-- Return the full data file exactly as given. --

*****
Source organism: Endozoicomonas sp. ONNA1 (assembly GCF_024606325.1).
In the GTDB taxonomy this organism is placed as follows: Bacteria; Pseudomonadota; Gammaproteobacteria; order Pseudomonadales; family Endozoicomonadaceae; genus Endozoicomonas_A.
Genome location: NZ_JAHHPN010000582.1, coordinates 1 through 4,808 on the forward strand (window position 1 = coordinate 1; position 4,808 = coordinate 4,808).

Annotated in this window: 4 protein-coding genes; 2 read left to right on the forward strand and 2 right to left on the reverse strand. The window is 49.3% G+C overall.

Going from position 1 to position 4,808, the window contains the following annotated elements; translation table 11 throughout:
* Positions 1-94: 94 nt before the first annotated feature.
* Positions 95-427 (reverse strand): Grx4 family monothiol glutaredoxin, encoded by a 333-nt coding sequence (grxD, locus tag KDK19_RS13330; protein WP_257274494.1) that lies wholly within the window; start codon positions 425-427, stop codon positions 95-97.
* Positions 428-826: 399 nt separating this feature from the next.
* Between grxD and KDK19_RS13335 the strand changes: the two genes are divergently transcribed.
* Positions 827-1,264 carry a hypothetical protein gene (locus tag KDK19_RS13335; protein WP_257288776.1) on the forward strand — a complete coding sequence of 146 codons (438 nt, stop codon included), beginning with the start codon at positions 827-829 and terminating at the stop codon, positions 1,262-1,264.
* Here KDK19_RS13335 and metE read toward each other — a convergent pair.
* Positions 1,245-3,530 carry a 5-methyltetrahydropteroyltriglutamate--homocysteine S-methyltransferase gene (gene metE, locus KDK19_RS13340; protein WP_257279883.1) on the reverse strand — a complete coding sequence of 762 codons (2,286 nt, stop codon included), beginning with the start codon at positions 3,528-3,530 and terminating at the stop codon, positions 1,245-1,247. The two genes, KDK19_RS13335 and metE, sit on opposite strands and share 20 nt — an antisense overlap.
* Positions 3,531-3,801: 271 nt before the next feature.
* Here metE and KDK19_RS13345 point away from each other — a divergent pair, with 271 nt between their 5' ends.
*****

Source organism: Endozoicomonas sp. ONNA1 (assembly GCF_024606325.1).
In the GTDB taxonomy this organism is placed as follows: Bacteria; Pseudomonadota; Gammaproteobacteria; order Pseudomonadales; family Endozoicomonadaceae; genus Endozoicomonas_A.
Genome location: NZ_JAHHPN010000582.1, coordinates 1 through 4,808 on the forward strand (window position 1 = coordinate 1; position 4,808 = coordinate 4,808).

Annotated in this window: 4 protein-coding genes; 2 read left to right on the forward strand and 2 right to left on the reverse strand. The window is 49.3% G+C overall.

Going from position 1 to position 4,808, the window contains the following annotated elements; translation table 11 throughout:
* Positions 1-94: 94 nt before the first annotated feature.
* Positions 95-427 (reverse strand): Grx4 family monothiol glutaredoxin, encoded by a 333-nt coding sequence (grxD, locus tag KDK19_RS13330; protein WP_257274494.1) that lies wholly within the window; start codon positions 425-427, stop codon positions 95-97.
* Positions 428-826: 399 nt separating this feature from the next.
* Between grxD and KDK19_RS13335 the strand changes: the two genes are divergently transcribed.
* Positions 827-1,264 carry a hypothetical protein gene (locus tag KDK19_RS13335; protein WP_257288776.1) on the forward strand — a complete coding sequence of 146 codons (438 nt, stop codon included), beginning with the start codon at positions 827-829 and terminating at the stop codon, positions 1,262-1,264.
* Here KDK19_RS13335 and metE read toward each other — a convergent pair.
* Positions 1,245-3,530 carry a 5-methyltetrahydropteroyltriglutamate--homocysteine S-methyltransferase gene (gene metE, locus KDK19_RS13340; protein WP_257279883.1) on the reverse strand — a complete coding sequence of 762 codons (2,286 nt, stop codon included), beginning with the start codon at positions 3,528-3,530 and terminating at the stop codon, positions 1,245-1,247. The two genes, KDK19_RS13335 and metE, sit on opposite strands and share 20 nt — an antisense overlap.
* Positions 3,531-3,801: 271 nt before the next feature.
* Here metE and KDK19_RS13345 point away from each other — a divergent pair, with 271 nt between their 5' ends.